x Abu Dhabi, UAESaturday 20 January 2018

Keeping Springbok logo is important

There has been a lot of hoo-ha about the issue of the Springbok emblem on the jersey of the South African team and personally I am glad it will remain part of it.

There has been a lot of hoo-ha about the issue of the Springbok emblem on the jersey of the South African team and personally I am glad it will remain part of it. The rugby union and the sports ministry have agreed to put the King Protea flower as the main emblem on the shirt because some people feel the Springbok reflects the apartheid era. While it is a difficult subject for me to comment on, what I will say is that the Springbok was on the shirt before apartheid and will be long after. It has been part of rugby history for 102 years and will it really make a difference if the emblems are changed or moved?

What I do know is that rugby has done more in terms of trying to bring people, the country together, than anyone. We have tried to create a togetherness and spirit in the team and for the supporters, regardless of colour or creed. Look at how we all celebrated the World Cup wins in 1995 and 2007. Apartheid is something in our history and it is hard to ignore or forget, but we have to try to work for the future now.

The people who lead us have to work to bring everyone together rather than focus on what used to happen. Our union launched an initiative called STAR (Stand Together Against Racism) and it is something we hope will help in terms of integration. I believe the progress we are making in South Africa is getting exponentially bigger every year. I have grown up with guys like Bryan Habana and we don't see colour in the team, we just want to do well together for our country.

I am grateful for having that upbringing. It's hard for me to say how it was before, but in primary school I was in a small town and I remember there wasn't one black kid. You don't notice it at that age or really understand it. I first experienced multi-racial schooling at 13 where, before that, it took time for everyone to realise that we can all go together; the world won't explode. I was fortunate that my father, Basil, wanted me to experience the change in South Africa and I was specifically sent to a school he didn't go to because it was one of the only multi-racial schools in the country.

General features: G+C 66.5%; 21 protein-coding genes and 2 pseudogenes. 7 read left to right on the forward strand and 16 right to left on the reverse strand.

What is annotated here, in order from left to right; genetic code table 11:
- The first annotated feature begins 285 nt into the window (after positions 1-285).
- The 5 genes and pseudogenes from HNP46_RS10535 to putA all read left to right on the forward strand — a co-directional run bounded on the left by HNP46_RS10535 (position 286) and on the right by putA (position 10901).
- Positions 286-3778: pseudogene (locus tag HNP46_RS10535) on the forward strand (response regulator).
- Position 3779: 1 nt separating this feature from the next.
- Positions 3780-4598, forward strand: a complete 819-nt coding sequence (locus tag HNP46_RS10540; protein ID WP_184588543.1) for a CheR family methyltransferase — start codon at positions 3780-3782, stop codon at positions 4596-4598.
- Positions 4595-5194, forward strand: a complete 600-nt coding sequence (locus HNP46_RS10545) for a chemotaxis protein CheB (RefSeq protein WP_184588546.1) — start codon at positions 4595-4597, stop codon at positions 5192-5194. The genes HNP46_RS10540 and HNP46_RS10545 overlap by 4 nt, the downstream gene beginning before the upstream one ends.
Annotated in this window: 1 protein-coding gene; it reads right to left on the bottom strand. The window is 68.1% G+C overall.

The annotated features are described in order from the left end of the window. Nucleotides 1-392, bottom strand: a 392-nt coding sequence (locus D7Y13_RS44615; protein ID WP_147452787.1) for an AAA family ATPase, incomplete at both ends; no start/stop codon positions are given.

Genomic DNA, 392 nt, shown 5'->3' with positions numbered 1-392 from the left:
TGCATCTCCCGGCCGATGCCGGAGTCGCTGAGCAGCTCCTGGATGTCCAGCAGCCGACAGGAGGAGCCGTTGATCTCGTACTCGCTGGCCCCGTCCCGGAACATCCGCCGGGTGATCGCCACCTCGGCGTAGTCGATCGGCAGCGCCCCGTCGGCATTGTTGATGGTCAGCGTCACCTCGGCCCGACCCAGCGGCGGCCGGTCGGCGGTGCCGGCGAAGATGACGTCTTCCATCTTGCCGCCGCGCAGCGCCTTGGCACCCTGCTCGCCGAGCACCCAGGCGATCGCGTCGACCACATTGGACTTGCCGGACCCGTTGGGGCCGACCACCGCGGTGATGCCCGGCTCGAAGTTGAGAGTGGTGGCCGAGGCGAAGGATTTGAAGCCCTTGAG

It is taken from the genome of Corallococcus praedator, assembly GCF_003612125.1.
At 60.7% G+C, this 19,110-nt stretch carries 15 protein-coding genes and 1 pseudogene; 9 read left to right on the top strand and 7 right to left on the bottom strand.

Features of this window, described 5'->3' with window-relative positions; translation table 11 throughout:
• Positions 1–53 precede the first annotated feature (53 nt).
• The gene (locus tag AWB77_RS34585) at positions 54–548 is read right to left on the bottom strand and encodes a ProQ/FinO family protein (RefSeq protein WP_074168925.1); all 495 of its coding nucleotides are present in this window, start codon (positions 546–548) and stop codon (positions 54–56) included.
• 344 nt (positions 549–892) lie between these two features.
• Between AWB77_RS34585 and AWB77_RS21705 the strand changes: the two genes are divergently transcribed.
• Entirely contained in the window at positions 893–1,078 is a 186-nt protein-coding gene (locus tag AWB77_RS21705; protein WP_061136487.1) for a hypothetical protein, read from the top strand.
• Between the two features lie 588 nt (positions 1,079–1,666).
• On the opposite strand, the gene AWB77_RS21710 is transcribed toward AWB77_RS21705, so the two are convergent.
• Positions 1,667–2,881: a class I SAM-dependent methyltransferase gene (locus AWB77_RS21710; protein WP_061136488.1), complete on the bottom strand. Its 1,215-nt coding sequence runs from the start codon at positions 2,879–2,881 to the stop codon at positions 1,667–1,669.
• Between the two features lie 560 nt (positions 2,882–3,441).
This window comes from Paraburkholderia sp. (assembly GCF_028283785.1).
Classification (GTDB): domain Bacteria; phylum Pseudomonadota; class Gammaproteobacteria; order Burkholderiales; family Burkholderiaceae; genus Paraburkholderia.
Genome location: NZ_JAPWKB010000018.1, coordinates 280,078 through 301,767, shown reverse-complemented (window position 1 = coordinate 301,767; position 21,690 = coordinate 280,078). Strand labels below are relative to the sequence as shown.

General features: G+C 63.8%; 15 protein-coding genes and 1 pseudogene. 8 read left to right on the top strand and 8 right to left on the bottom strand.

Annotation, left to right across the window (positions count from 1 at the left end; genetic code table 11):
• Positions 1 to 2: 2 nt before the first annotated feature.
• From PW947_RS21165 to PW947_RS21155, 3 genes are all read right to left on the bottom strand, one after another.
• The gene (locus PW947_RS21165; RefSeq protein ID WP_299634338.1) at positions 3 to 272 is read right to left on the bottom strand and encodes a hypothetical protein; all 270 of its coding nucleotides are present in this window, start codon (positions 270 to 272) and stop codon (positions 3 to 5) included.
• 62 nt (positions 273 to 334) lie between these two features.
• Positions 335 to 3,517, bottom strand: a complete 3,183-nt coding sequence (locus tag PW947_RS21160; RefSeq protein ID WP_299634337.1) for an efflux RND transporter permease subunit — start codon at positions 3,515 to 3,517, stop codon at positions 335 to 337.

I was sent to Pretoria Boys High and it had been multi-racial for many years, even in the apartheid days. I would go to my boarding school and they had 15 kids in every standard and 40 per cent of those were black guys. My two kids (one-month-old Tyron and two-year-old Emma) now won't even know what colour is because their whole lives will be multi- racial. Our country is a work in progress without a doubt and if I think how far we have come and how much progress we have made since the first elections in 1994, it is fantastic.

I am immensely proud of how South Africa has grown and it's something I am trying to apply myself to every day. In rugby, we can only do so much though, and we need everyone else to do their bit to help the nation grow stronger. I am looking forward to heading back home after our UK tour and being part of the Barbarians side. We learned a lot in our wins against Wales, Scotland and England, and to be part of the Barbarians was something special even if we couldn't get the win against Australia.